It's not that the Granite State isn't sui generis in some ways or, as about a jillion political reporters have called it, "flinty"—a reference to the state's sometimes grouchy, prickly politics. This small polity has the third largest legislature in the English-speaking world, behind only the British Parliament and Congress. It also boasts the New England tradition of Norman Rockwell–style town meetings. But it has a long habit of electing Republicans, some more than a bit flinty.

The state's motto, emblazoned on license plates, is "Live Free or Die." It's a state where the Republicans disproportionately favor legal abortion and the Democrats share little of their party's reflex for raising taxes on the rich. In the 1960s and 1970s, Republican Meldrim Thomson Jr.—whose mantra was "Ax the Tax" and "Keep the Guns"— was elected governor. He advocated giving the state's National Guard nuclear weapons. Right now, the state's congressional delegation and governor are all women, the first time that's happened.

But New Hampshire illuminates the vicissitudes of this election: Republicans are gleeful about linking Democrats to Obama, even in a state he won twice, albeit losing to Hillary Clinton in its Democratic primary. Like the rest of the country, it's a money swamp for shadowy interest groups to throw dollars around, including outfits largely funded by the Koch brothers. (They've run TV spots up against one congresswoman: "Tell Ann Kuster ObamaCare isn't working for New Hampshire.") And it's a forum for half-truths and absurdities. (The Senate race has been thick with claims about who missed which Senate hearings, as if attendance were a measure of greatness.)

Scott Brown
Scott Brown was defending his Senate seat in Massachusetts in 2010. Darren McCollester/Getty

New Hampshire also shows why it's so hard to make generalizations about which party will capture the closely divided Senate this fall. It's a cliché that all politics is local, but it's a cliché for a reason. The deep roots of some candidates will have as much to do with victory as ad buys or Barack Obama. That's surely true in the Senate race, where Scott Brown, the Republican, recently changed his residence to run here after losing his seat as a senator from Massachusetts in 2012. He may overcome the charge that he's treating New Hampshire as a consolation prize.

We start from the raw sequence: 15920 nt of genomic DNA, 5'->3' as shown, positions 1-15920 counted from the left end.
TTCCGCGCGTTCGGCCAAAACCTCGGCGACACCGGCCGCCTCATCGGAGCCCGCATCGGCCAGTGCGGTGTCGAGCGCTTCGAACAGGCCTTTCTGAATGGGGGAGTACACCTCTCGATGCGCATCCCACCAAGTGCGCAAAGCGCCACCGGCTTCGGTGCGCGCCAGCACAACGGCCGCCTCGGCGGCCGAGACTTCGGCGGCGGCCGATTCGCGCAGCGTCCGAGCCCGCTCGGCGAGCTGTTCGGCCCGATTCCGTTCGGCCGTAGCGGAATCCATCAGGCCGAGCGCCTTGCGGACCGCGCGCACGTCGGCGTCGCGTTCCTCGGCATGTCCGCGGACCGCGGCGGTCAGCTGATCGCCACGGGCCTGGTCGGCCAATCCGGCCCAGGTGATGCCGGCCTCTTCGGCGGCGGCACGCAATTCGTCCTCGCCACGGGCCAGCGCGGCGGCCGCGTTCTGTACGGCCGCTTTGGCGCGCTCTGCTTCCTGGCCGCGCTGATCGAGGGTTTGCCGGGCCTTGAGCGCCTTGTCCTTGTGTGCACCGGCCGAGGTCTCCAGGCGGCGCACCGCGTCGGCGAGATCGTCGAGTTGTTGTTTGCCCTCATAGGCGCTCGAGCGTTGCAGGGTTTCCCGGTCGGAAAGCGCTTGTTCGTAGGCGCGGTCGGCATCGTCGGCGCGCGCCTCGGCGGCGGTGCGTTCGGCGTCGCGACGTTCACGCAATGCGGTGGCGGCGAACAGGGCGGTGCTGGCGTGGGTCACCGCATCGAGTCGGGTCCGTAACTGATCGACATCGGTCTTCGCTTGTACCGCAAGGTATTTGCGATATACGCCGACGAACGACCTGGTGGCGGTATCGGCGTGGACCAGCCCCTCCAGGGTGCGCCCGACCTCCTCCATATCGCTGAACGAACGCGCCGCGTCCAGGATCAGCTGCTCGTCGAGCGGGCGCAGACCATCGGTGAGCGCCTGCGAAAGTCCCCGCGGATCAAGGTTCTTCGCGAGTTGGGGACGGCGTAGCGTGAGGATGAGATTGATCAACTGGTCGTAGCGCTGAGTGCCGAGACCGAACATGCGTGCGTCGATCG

The Senate race, in which Brown is challenging Jeanne Shaheen, who served three terms as governor and now wants a second six-year stint in Washington, is one of the most closely watched in the country. Shaheen has pretty consistently held a lead, but it's narrowed considerably. Part of that is due to Brown constantly linking her to Obama. And Brown, who served more than three decades in the Massachusetts National Guard, has played up national security and the threat posed by the Islamic State, better known as ISIS: Shaheen, he says, "supports America's failed foreign policy."

Jeanne Shaheen
Sen. Jeanne Shaheen Darren McCollester/Getty

But Shaheen has gotten some traction by going after Brown's pro-choice record, chiding him for a bill he co-sponsored in the Massachusetts Legislature requiring doctors to show women seeking abortions color photographs of fetuses. That's been an idea promoted by groups seeking to end legal abortion, hoping to persuade women not to terminate their pregnancies. Brown has countered that he was merely promoting adoption and has called on Shaheen to cease and desist from promoting the accusation.

"I voted to protect money for Planned Parenthood," he said at a tavern in Derry. "As a colonel in the Army, my team rewrote the regulations for women who are assaulted.… The very sad thing is Senator Shaheen knows better, that I was one of a handful of members to support her amendment to help female service members who are raped." All of which is surely true, but Brown's charge rings hollow if you look at the bill that Shaheen is touting. It is not primarily an adoption measure. (I should note that my ex-wife makes ads for Shaheen, but wasn't interviewed for this article.)

The charge has made Brown angry. When I saw him speak, he seemed visibly shaken by the accusation. Whether that was for effect or sincere, the accusation clearly didn't sit well with Brown, who frequently mentions his pro-choice stance and that he has a house of daughters and defended his family against an abusive father. In one sense, New Hampshire is an outlier among states, because the voting population is being lured by ads promoting legal abortion to a degree unseen in many states. On the other hand, it's a sign that social issues still matter, even at a time of economic uncertainty and foreign policy challenges.